Why Nations Fail - Chapter 5 Review

Topics: Economic growth, Soviet Union, Communism Pages: 15 (5470 words) Published: November 30, 2012
Levisalles Amaury Georg-August-Universität

Sommer Semester 2012 Göttingen


Seminar Paper

CHAPTER 5 "I'VE SEEN THE FUTURE, AND IT WORKS": GROWTH UNDER EXTRACTIVE INSTITUTIONS What Stalin, King Shyaam, the Neolithic Revolution, and the Maya city-states all had in common and how this explains why China's current economic growth cannot last.


Resume of the Key Statements of the Chapter Description of the Original Researches used By The Authors Opposition to the Theories of Acemoglu and Robinson Personal Point of View Bibliography

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Resume of the Key Statements of the Chapter
In this chapter, D. Acemoglu and J.A. Robinson explain how growth under extractive institutions is not sustainable in the long term and always leads to the collapse, in one way or another, of these institutions. The title of the chapter, "I've seen the future and it works", is a quotation from the autobiography of Lincoln Steffens (1931). He was then speaking about the communist model that he had discovered on a diplomatic mission to Russia. The title of the chapter is of course ironic since it is well known that the Soviet System broke down in 1991. In this chapter the authors tackle different aspects of Extractive Institutions and explain throughout many concrete examples as to why the multiple facets of these institutions lead to the end of them. Extractive political and economical institutions are "structured to extract resources from the many by the few" and "concentrate power in the hand of a few, who will then have incentives to maintain and develop these institutions" (page 430). Dictatorship is the best example of an extractive institution as in this case power is concentrated in the hands of very few, if not only the dictator himself. These types of institutions are mostly founded in authoritarianism and totalitarianism political systems (dictatorship being an authoritarianism type of system). The Soviet Model is the first system studied by Acemoglu and Robinson in this chapter. It is indeed one of the best examples in history to observe how growth evolves under extractive institutions and the problems that rise along this type of political and economical system. After coming to power via a massive purge of his opponents, Stalin decided to invest massively in the industry sector through huge government orders, especially in the military and aeronautical sectors. In order to support all the needs of the workers, he implemented very high taxes on agricultural resources. However, the tax system in Russia at this time was very ineffective. He thus collectivized all the land to form state farms known as Kolkhoz. The incentives of farm workers were therefore much lowered since a large part of their harvests was taken away by the government. This led to a great famine during which six million Russians died (Davies and Wheatcroft, 2004). Even if the collectivization system was a total disaster, the growth in Russia still increased from 6% per year from 1928 to 1960, which at this time was a record. The growth happened through reallocation of labour and capital force. Indeed, the technology used at this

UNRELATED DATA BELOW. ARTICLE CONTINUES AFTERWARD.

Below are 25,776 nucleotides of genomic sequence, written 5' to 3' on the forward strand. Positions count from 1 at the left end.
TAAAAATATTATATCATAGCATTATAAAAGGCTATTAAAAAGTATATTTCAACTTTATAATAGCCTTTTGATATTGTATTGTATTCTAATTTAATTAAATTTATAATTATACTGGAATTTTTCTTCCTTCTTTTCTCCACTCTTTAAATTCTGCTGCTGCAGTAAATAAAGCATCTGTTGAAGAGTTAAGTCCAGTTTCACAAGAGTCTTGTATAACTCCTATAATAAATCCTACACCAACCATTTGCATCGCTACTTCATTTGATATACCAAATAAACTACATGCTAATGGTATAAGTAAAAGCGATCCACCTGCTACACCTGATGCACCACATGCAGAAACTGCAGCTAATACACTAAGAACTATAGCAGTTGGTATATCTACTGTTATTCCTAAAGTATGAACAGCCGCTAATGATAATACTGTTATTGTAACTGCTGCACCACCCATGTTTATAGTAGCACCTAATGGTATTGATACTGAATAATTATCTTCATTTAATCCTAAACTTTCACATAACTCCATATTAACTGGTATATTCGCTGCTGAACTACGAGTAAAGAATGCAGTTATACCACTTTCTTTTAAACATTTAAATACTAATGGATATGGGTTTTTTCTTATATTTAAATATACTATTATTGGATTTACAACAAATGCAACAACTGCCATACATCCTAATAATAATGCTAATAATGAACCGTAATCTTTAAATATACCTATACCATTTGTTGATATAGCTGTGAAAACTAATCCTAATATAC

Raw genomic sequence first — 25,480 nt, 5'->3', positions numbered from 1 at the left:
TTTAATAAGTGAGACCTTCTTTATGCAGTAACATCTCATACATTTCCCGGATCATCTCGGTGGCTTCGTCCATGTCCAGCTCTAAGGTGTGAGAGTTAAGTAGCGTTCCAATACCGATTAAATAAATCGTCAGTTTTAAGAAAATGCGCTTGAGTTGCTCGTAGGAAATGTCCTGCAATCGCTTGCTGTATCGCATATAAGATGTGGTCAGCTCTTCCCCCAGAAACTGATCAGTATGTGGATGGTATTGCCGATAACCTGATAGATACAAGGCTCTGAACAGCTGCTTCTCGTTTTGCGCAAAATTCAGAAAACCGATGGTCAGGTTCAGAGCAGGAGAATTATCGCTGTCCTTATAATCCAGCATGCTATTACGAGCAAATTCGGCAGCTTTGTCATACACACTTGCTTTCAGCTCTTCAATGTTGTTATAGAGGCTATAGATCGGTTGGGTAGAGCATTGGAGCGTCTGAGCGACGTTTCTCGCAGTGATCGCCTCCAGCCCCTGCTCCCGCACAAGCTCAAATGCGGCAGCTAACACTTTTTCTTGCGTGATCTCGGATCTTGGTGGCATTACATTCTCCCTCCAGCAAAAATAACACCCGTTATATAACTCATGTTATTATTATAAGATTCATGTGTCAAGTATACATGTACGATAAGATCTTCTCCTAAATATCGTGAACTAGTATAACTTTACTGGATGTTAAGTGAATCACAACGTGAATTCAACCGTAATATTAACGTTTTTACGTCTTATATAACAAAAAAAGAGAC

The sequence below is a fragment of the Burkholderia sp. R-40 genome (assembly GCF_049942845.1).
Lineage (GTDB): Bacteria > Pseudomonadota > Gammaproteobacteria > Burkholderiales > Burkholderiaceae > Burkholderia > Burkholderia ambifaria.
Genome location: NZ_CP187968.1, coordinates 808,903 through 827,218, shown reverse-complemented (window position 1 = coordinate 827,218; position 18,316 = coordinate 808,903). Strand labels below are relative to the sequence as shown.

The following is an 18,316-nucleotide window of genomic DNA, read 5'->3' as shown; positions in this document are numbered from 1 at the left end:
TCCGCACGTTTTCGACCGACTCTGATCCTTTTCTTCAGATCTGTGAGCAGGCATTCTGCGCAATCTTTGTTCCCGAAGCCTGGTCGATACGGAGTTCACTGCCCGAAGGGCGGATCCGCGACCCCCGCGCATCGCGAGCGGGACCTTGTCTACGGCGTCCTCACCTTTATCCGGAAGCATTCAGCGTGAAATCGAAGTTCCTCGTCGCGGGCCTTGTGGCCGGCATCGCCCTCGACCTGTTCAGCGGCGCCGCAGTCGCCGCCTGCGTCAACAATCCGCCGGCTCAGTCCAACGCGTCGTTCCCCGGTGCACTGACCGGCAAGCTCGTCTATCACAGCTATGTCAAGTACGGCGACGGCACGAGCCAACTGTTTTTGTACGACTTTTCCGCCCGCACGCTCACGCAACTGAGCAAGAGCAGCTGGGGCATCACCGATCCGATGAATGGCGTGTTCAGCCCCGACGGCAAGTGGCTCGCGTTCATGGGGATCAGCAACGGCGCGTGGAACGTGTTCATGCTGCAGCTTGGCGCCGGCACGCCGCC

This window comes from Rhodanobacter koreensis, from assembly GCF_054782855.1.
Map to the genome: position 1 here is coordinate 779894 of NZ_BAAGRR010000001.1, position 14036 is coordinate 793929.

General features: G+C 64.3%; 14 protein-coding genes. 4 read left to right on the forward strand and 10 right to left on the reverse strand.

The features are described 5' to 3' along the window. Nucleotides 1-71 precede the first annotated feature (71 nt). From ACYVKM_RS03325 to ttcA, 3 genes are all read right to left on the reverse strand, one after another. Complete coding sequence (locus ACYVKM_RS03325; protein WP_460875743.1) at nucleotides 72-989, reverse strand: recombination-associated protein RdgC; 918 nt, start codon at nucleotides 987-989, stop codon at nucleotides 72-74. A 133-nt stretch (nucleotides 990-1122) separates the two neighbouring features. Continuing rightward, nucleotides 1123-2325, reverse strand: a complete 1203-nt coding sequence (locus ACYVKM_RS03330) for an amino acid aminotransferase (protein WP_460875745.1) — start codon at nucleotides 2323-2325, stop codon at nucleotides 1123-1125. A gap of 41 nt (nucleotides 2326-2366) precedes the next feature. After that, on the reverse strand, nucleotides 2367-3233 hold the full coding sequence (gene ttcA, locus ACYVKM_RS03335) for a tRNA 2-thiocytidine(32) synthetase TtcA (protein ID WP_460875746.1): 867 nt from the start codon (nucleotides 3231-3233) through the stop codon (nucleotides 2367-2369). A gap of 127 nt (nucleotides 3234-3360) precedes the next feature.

time in the country was really obsolete in comparison to Europe or the United States and only removing resources from agricultural to industrial work allowed Russia to benefit from very high growth for several years. However, rapid growth rate is one, if not the only possible achievement under Extractive Institutions. In fact, Russia's extreme growth slowed down from the 1960 and it had totally stopped by 1970. Unsustainable growth is explained by a lack of incentive for creative destruction, that means for technological change. For example, bonuses were given to companies meeting targets set by the government. Therefore, no one was eager to sacrifice resources to invest in future technologies since everyone wanted to reach...
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